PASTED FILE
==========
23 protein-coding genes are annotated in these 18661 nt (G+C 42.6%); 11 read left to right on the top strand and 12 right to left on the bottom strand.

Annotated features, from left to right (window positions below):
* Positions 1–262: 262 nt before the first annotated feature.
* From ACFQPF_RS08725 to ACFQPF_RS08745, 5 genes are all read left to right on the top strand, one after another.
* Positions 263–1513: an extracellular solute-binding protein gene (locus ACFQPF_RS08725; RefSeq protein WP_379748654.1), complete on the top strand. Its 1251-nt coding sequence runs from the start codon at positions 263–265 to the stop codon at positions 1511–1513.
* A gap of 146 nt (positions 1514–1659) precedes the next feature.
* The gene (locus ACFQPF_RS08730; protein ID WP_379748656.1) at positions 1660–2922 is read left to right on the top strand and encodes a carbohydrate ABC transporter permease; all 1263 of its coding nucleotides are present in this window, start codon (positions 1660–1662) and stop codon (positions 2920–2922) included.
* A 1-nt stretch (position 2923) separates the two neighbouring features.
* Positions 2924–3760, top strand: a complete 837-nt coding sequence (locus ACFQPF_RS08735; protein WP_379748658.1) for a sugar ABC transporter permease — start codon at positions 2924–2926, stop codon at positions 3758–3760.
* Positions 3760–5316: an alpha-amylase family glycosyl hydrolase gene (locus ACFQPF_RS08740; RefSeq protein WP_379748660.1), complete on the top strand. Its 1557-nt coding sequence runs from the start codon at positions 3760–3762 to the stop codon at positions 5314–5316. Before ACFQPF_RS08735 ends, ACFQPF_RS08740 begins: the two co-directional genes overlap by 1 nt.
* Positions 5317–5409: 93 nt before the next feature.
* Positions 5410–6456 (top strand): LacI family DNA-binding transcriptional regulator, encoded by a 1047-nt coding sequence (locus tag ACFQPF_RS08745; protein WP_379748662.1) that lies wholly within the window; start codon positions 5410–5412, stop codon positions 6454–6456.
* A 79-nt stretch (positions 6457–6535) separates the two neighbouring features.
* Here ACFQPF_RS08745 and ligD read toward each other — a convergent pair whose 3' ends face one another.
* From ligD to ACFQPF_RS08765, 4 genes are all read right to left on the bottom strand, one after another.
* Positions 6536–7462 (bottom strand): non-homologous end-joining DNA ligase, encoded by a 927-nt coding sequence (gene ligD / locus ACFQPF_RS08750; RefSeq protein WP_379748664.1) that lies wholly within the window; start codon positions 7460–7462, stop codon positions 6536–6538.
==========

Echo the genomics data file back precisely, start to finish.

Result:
23 protein-coding genes are annotated in these 18661 nt (G+C 42.6%); 11 read left to right on the top strand and 12 right to left on the bottom strand.

Annotated features, from left to right (window positions below):
* Positions 1–262: 262 nt before the first annotated feature.
* From ACFQPF_RS08725 to ACFQPF_RS08745, 5 genes are all read left to right on the top strand, one after another.
* Positions 263–1513: an extracellular solute-binding protein gene (locus ACFQPF_RS08725; RefSeq protein WP_379748654.1), complete on the top strand. Its 1251-nt coding sequence runs from the start codon at positions 263–265 to the stop codon at positions 1511–1513.
* A gap of 146 nt (positions 1514–1659) precedes the next feature.
* The gene (locus ACFQPF_RS08730; protein ID WP_379748656.1) at positions 1660–2922 is read left to right on the top strand and encodes a carbohydrate ABC transporter permease; all 1263 of its coding nucleotides are present in this window, start codon (positions 1660–1662) and stop codon (positions 2920–2922) included.
* A 1-nt stretch (position 2923) separates the two neighbouring features.
* Positions 2924–3760, top strand: a complete 837-nt coding sequence (locus ACFQPF_RS08735; protein WP_379748658.1) for a sugar ABC transporter permease — start codon at positions 2924–2926, stop codon at positions 3758–3760.
* Positions 3760–5316: an alpha-amylase family glycosyl hydrolase gene (locus ACFQPF_RS08740; RefSeq protein WP_379748660.1), complete on the top strand. Its 1557-nt coding sequence runs from the start codon at positions 3760–3762 to the stop codon at positions 5314–5316. Before ACFQPF_RS08735 ends, ACFQPF_RS08740 begins: the two co-directional genes overlap by 1 nt.
* Positions 5317–5409: 93 nt before the next feature.
* Positions 5410–6456 (top strand): LacI family DNA-binding transcriptional regulator, encoded by a 1047-nt coding sequence (locus tag ACFQPF_RS08745; protein WP_379748662.1) that lies wholly within the window; start codon positions 5410–5412, stop codon positions 6454–6456.
* A 79-nt stretch (positions 6457–6535) separates the two neighbouring features.
* Here ACFQPF_RS08745 and ligD read toward each other — a convergent pair whose 3' ends face one another.
* From ligD to ACFQPF_RS08765, 4 genes are all read right to left on the bottom strand, one after another.
* Positions 6536–7462 (bottom strand): non-homologous end-joining DNA ligase, encoded by a 927-nt coding sequence (gene ligD / locus ACFQPF_RS08750; RefSeq protein WP_379748664.1) that lies wholly within the window; start codon positions 7460–7462, stop codon positions 6536–6538.